But the one he’s wearing right now makes sense to him. It is, if nothing else, a reminder. It reminds him of the promise that he’s made to the person that he most cherishes in the world and is both figuratively and literally the only family family member that he has chosen to spend the rest of his days with. It reminds him to take care of the things he loves, and to not be reckless and negligent in going through life. It reminds him that at times, things can get uncomfortable sometimes, but life would feel incomplete without it. He remembers the time last week that he had to play rugby, and so he had to take off the ring. The whole time he had the ring off, it felt like something was missing from his finger, like it wasn’t complete. It missed the ring. It has now come to the point where the ring and his finger are one and cannot be separated for too long, or else it’ll get even more uncomfortable.

So he’ll keep adjusting his ring often, fidget with it, spin it around his finger, take it off and put it back on again, sometimes play with it absent-mindedly while doing other things. But he’ll keep it because he now needs it to feel complete.

Wednesday, February 24, 2016


“Hi there, how may I help you?” she said to a prospective customer with a smile. It was only her second day on the job, so of course she put up a cheerful front. She was determined to show how these older employees how to do the job properly. Don’t they read the bad rep shop attendants in Malaysia get from other Malaysians on social media? We have to step up our game, she thought to herself, and she’d be the one leading the way towards better customer service in her country, being the beacon of best practices.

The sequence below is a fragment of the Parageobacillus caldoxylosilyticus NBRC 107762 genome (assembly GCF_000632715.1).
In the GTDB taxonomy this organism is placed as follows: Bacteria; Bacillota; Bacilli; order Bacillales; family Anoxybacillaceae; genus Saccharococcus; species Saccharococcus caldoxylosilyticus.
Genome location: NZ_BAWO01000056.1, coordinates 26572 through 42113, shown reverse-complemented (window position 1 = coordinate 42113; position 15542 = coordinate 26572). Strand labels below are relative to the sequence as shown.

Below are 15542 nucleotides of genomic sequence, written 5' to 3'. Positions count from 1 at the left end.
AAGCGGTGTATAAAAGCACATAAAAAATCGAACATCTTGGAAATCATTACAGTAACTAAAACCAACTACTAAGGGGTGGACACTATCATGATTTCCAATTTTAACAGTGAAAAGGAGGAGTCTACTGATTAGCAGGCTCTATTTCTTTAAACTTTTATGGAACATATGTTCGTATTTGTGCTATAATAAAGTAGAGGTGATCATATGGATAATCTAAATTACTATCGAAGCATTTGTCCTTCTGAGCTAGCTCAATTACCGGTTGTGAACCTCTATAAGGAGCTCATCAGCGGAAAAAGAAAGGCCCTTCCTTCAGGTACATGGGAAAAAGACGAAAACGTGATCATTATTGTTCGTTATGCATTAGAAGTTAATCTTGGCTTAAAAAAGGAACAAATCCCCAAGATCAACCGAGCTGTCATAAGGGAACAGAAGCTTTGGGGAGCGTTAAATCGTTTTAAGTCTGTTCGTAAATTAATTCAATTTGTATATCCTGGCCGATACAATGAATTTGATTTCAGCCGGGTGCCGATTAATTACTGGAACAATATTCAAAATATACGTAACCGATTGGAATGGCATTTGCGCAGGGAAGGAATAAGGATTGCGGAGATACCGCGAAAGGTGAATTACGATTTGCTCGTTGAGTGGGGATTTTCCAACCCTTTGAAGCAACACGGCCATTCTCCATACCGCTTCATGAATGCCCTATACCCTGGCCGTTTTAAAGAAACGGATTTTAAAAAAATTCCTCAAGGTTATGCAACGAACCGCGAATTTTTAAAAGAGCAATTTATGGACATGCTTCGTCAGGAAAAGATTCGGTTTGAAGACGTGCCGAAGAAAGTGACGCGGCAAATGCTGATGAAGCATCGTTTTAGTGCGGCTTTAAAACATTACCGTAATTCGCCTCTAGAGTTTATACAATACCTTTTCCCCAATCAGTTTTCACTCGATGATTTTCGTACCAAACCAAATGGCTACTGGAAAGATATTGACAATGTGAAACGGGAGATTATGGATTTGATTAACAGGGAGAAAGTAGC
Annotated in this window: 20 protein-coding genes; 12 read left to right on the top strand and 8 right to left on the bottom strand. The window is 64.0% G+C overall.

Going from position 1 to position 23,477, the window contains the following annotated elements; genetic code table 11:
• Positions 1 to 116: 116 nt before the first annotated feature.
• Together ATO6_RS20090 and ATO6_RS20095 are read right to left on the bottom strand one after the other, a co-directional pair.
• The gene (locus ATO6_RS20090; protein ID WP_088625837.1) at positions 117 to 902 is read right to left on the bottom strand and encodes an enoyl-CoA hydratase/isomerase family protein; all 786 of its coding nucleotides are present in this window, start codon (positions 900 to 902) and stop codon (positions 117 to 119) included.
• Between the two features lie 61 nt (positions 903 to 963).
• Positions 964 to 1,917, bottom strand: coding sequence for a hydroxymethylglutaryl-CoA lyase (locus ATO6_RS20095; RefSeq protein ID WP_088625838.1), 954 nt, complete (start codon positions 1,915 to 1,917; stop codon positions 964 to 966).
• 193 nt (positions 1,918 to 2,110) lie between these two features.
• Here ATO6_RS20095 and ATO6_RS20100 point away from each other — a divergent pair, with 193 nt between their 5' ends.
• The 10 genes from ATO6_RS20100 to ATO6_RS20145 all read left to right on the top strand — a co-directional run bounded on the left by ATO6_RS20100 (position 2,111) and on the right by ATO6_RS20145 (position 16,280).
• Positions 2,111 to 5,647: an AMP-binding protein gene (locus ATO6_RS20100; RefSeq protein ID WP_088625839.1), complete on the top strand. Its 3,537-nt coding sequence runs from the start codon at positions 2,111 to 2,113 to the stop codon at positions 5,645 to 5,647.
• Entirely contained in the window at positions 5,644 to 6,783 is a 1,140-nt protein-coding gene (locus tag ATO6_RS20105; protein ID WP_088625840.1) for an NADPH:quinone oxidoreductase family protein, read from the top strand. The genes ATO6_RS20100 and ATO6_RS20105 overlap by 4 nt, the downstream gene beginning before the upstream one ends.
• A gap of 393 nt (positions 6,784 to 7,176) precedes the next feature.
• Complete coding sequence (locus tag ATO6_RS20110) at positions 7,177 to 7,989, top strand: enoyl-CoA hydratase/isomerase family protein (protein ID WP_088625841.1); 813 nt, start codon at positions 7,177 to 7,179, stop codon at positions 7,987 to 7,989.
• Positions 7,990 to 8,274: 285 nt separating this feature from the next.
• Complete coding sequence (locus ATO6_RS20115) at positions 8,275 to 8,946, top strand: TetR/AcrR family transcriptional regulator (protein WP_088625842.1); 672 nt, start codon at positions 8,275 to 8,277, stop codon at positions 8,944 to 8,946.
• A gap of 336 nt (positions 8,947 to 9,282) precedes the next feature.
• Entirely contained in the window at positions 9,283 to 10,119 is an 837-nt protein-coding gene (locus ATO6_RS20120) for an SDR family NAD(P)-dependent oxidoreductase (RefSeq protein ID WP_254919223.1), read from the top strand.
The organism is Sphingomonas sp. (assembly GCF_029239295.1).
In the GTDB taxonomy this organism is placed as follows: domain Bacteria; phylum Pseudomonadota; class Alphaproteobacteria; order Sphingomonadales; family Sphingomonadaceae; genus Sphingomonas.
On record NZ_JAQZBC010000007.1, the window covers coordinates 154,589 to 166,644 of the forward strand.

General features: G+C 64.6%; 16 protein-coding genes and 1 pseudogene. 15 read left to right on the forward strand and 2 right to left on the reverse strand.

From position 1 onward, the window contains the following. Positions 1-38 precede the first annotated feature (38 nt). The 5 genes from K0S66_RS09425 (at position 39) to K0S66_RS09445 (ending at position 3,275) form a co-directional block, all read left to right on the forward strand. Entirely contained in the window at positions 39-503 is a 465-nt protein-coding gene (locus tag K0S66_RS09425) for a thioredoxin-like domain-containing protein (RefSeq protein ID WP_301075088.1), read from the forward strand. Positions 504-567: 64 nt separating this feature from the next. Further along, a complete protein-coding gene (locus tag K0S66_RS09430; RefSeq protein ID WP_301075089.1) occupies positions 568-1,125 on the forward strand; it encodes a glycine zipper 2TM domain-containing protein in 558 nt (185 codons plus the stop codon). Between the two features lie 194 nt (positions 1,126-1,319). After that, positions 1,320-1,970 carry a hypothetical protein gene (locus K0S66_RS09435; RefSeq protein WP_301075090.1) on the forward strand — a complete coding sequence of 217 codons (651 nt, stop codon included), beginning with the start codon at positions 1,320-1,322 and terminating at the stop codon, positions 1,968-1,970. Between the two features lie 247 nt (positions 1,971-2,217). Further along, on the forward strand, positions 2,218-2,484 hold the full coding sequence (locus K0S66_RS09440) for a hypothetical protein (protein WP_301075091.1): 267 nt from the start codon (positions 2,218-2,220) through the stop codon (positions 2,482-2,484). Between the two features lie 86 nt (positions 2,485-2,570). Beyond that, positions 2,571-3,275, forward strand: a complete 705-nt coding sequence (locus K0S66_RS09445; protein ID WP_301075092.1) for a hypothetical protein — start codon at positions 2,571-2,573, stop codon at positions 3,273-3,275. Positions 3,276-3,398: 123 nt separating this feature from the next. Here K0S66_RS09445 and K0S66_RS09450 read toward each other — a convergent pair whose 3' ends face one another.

After going through all those thoughts in her head and still not getting a response from the prospective customer, she cleared her throat and repeated her question to the hooded person with a cap on. “Hello, are you looking for anything in particular?”

A brief pause passed before the guy responded in a low and raspy voice, “snow globes.”

“I’m sorry sir, but did you just say ‘snow globes’?” Always apologise before admitting that you didn’t quite hear what the customer just said. Basic common courtesy things like this, why can’t more Malaysian retailers get it?

After another little pause came the same response, only this time a little bit louder, “snow globes.”

“We’re terribly sorry sir, but we here at Studio don’t sell snow globes. Would you be interested in some Nike shoes? They’re on offer at the moment, 40% off for—”

“ARE YOU DEAF OR SOMETHING?? I SAID, SNOW GLOBES!!” the hooded man suddenly bellowed on the top of his lungs while still facing the wall.

The girl covered her ears with her hands, but the sheer volume of the guys voice seemed to rattle her skull. Her knees got weak and she fell to the floor immediately. She noticed that most of the merchandise on the walls had fallen from the vibration his voice was causing. Shattering glass could be heard from the shop’s entrance.